Are You Helping?
Theatre is ALWAYS at a turning point...what it needs to turn
by Gaëtan L. Charlebois
When I was eight, my parents took me to my first opera: La Bohème (a revival of which is playing at PdesA right now). It was at Quebec City's bijou theatre, at the time, the Palais Montcalm. It was a soirée - exploding with specialness; people dressed up (me in grays, a blazer and clip-on tie) and acted like throw-backs to a previous century. I was mesmerized and simply loved the grandness of it all.
Other operas followed: my uncle brought me to a huge production of Faust at PdesA (part of the Expo 67 party) and then there was a steady diet of Verdi all across Germany. Not all of these productions were hopelessly old-fashioned. The rise of the Régisseur in German theatrical art meant that some of the provincial houses in towns like Hägen and Düsseldorf were fiddling about. I saw, at 12, my first bare-stage production. It was Trovatore, it was gorgeously sung, and the place and time was suggested by elements of period costumes and lighting alone. After the performance, as we always did, we had supper at a place my mother chose from Europe on $5 a Day. That's where the real magic of that Trovatore happened: the singers from the opera - poorly-paid wanderers learning their métier in the small houses - were all eating there too. My mother pushed me to them and I still have the program they all signed.
Performance - live! - had irradiated me - had become part of my DNA.
After my mother died, when I was 13, there was less opera. But my father and step-mother went one better. At 14, I was brought to Quebec City's Summer Stock Theatre to see Who's Afraid of Virginia Woolf? and I began to buy, read and collect plays. Then the three of us took in a full slate of shows at Le Trident (where I saw Jean Duceppe as Willy Loman, Dorothée Berryman as Eliza Doolittle, Michèle Rossignol as the Shrew) and sometimes a show by the graduates of the Conservatoire (including a boy named Rémy Girard in a risqué production of Le Balcon which began with a bishop getting a blow-job).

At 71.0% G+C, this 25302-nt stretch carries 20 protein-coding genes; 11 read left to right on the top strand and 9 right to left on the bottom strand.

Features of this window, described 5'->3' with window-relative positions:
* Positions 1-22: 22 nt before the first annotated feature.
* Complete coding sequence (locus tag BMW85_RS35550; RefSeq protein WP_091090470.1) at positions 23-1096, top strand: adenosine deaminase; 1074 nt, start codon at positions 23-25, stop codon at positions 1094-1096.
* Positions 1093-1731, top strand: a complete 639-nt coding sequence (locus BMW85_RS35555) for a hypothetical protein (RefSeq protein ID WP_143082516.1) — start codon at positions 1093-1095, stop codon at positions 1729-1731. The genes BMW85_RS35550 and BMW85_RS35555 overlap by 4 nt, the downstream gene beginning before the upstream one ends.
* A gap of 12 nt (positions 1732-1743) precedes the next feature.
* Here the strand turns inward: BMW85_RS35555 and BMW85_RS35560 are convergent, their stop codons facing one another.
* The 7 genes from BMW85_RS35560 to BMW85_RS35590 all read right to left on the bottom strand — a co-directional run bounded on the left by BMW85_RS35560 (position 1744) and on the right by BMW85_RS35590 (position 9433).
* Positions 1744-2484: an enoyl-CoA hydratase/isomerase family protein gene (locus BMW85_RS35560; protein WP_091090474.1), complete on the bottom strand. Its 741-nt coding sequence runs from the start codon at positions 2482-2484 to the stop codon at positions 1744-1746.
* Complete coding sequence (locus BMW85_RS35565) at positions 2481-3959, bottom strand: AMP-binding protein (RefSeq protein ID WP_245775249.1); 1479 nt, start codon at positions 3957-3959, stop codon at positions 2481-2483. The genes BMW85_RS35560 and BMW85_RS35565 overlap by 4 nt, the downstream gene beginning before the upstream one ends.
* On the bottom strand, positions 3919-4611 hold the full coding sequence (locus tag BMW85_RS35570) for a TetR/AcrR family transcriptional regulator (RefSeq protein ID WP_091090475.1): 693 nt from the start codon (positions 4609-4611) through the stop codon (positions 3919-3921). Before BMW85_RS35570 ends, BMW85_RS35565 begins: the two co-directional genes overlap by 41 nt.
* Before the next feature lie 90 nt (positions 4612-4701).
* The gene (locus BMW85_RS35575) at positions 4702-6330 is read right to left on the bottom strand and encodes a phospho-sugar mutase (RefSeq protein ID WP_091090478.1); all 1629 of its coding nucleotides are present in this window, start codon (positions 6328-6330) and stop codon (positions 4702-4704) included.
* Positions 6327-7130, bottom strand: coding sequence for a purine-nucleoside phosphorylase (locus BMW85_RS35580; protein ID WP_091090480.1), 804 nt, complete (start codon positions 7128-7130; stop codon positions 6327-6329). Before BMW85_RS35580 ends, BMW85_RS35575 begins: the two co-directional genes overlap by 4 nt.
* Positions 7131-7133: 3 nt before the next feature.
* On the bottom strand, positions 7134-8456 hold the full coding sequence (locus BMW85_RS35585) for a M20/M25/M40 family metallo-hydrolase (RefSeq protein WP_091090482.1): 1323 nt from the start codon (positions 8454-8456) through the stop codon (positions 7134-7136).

I had the bug. Truth be told little opera geek that I was, I already had the bug at eight. Performance - live! - had irradiated me - had become part of my DNA.
All this to say that we who love live performance have a job to do.
All this to say that we who love live performance have a job to do. We need to pass on the bug. We have a people-friendly opera in town right now (Bohème) and in two weeks we have that craziest, slap-happiest of festivals: the Fringe. Sure, there is a shitload of inappropriate and awful stuff there, but if you listen to buzz and check out the reviews and articles here, you will find a half-dozen short, up-close-and-personal pieces to select from and to bring a kid to. Or bring a teenager to something outlandish and inappropriate.
Just do it.
Theatre needs people like my parents, my dear uncle and even my brother who brought me to my first Nutcracker (poor him, but my mother could be "persuasive"). Simply, if YOU want live art to grow, this is Job One. If you want theatre to be something other than rehash, nostalgia and touring companies when YOU'RE in your declining years, then YOU must bring someone young to a live performance.